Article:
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Question: “I recently read an article concerning gum disease and the impact that it can have on my overall health. How can what’s in my mouth harm my body?”

Answer: The past decade has yielded startling information regarding periodontal (gum) disease and its relevance to one’s overall health. The human body is a system in which a problem in one area will, more often than not, affect other areas. In this case, the pathogenic (disease-causing) bacteria from the mouth can enter the bloodstream and circulate throughout the body. This bacterial “plaque” can adhere to arterial walls and release toxins. Additionally, bacteria-fighting blood cells can trigger an autoimmune response which can actually exacerbate an existing problem.

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The list of disorders that have been linked to gum disease is growing every year as research continues in this area. Heart disease, Alzheimer’s, respiratory diseases, diabetes, arthritis, and low birth-weight babies are just a few of the conditions that have shown a link to the bacteria associated with gum disease. Perhaps one of the most unsettling revelations is that this bacteria can be transferred from one person to another through kissing, sharing toothbrushes, etc.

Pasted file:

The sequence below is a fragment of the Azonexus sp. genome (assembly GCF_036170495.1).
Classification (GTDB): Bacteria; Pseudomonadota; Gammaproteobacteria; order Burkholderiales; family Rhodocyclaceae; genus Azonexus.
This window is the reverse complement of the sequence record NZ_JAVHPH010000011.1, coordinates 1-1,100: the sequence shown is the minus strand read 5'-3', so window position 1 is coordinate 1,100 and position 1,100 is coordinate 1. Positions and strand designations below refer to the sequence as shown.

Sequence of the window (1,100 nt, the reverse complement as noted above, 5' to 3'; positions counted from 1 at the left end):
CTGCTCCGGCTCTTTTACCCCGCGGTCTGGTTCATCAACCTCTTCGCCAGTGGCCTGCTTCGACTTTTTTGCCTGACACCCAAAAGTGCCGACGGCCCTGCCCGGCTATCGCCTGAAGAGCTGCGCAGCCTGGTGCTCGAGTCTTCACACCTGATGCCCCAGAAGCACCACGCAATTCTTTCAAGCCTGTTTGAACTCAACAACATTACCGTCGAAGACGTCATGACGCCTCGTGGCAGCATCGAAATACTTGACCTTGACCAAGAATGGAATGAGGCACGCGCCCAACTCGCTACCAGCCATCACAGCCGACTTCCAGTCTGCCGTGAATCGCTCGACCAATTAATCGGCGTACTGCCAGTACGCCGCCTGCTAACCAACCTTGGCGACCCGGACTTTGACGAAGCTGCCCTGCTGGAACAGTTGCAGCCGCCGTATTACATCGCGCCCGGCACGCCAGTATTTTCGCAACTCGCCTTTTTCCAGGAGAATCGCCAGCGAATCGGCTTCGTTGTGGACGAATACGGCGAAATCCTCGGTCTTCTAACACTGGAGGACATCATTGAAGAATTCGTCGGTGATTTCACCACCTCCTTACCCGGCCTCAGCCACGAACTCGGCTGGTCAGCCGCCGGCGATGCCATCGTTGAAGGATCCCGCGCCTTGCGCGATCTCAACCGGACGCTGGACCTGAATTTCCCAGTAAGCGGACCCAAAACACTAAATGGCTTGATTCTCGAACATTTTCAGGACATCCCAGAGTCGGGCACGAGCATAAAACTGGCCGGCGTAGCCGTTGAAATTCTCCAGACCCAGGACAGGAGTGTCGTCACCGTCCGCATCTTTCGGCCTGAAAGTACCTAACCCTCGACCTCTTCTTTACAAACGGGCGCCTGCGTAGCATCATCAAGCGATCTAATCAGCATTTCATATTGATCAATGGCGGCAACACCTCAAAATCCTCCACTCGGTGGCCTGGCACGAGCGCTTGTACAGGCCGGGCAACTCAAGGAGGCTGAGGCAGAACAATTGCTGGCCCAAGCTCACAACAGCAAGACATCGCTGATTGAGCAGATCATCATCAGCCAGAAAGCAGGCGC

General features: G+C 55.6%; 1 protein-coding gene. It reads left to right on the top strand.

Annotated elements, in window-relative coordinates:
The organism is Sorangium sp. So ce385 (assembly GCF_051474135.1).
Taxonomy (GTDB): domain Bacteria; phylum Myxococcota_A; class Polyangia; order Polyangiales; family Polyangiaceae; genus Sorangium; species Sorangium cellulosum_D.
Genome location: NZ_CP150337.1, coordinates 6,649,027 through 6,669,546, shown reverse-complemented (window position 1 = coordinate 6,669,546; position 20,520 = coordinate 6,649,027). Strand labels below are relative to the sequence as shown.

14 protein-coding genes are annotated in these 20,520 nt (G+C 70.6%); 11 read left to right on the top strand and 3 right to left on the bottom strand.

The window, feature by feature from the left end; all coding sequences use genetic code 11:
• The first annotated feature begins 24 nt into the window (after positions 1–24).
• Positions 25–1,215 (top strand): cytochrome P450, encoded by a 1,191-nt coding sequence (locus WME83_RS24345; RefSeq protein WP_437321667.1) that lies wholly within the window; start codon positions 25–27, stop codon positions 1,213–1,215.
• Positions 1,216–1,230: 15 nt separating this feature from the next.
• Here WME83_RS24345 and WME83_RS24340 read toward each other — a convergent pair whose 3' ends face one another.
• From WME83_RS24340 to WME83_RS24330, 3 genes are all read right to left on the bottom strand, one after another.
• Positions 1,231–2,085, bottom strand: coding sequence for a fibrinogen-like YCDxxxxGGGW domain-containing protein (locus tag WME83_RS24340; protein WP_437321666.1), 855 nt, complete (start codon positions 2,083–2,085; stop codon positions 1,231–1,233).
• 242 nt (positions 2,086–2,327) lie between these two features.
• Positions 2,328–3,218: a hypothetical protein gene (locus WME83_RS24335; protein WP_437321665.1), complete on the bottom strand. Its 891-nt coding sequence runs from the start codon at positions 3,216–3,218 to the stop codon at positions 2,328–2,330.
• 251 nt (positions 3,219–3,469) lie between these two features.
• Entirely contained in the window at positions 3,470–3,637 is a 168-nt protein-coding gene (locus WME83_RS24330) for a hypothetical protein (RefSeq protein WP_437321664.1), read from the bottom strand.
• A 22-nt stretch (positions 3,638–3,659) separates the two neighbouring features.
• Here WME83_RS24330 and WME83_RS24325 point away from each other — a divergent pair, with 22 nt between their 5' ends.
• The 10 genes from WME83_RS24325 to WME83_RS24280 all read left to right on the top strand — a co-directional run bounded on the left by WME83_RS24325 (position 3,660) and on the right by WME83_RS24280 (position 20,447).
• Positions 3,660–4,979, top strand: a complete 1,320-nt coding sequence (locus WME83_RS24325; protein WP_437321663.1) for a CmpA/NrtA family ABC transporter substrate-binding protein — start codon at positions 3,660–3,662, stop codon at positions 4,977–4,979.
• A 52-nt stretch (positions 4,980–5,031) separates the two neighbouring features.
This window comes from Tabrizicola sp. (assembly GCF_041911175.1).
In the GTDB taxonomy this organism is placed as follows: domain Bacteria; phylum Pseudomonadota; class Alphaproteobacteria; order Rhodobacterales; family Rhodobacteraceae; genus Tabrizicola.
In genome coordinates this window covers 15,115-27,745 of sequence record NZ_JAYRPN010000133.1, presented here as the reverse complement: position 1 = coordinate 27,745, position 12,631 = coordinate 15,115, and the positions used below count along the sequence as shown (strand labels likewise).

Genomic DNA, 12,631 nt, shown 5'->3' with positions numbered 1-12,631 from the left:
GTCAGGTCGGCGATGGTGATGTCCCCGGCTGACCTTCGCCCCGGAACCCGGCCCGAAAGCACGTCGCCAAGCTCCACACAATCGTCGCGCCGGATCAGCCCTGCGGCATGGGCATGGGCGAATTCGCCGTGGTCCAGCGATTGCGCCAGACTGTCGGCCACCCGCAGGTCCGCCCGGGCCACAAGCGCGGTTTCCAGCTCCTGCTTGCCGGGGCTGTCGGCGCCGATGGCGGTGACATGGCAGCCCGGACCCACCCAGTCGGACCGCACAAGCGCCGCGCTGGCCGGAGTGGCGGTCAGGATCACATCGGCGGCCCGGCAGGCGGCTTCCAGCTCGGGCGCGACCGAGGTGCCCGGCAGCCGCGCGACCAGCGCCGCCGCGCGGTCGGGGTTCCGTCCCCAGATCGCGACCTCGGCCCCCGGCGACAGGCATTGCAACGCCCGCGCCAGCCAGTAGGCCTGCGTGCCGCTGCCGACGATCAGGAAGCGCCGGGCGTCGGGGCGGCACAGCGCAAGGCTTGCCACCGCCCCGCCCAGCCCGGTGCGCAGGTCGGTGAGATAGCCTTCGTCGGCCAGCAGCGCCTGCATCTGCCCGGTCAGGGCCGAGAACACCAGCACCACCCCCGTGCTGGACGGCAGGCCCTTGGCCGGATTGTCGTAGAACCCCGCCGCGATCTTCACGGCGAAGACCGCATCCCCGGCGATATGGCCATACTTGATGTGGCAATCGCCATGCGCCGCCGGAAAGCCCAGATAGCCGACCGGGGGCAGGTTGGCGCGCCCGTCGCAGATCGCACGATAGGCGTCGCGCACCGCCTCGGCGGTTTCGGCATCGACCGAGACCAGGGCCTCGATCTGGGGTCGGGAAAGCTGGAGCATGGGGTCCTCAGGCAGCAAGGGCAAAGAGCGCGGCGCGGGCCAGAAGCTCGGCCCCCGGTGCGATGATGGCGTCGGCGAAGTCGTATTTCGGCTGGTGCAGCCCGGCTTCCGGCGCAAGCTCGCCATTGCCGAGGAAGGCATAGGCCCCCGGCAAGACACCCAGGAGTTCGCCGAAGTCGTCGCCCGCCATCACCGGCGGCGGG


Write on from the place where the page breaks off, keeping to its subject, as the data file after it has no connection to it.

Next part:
Roughly seventy-five percent of American adults have some level of periodontal disease. Obviously, the first step in avoiding this pervasive condition is to diligently brush and floss your teeth every single day. This decreases the likelihood of bacterial proliferation in your mouth. Make sure that your spouse or “significant other” is doing the same. Regular, professional cleaning in a dental office is also essential. The help of a dental hygienist or dentist is necessary because we cannot remove hard deposits (tartar) on our own.

If you suffer from symptoms including bleeding when you brush or floss, persistent bad breath, or red, swollen gums, you need to contact a dentist who can help you overcome this problem. Your health depends upon it.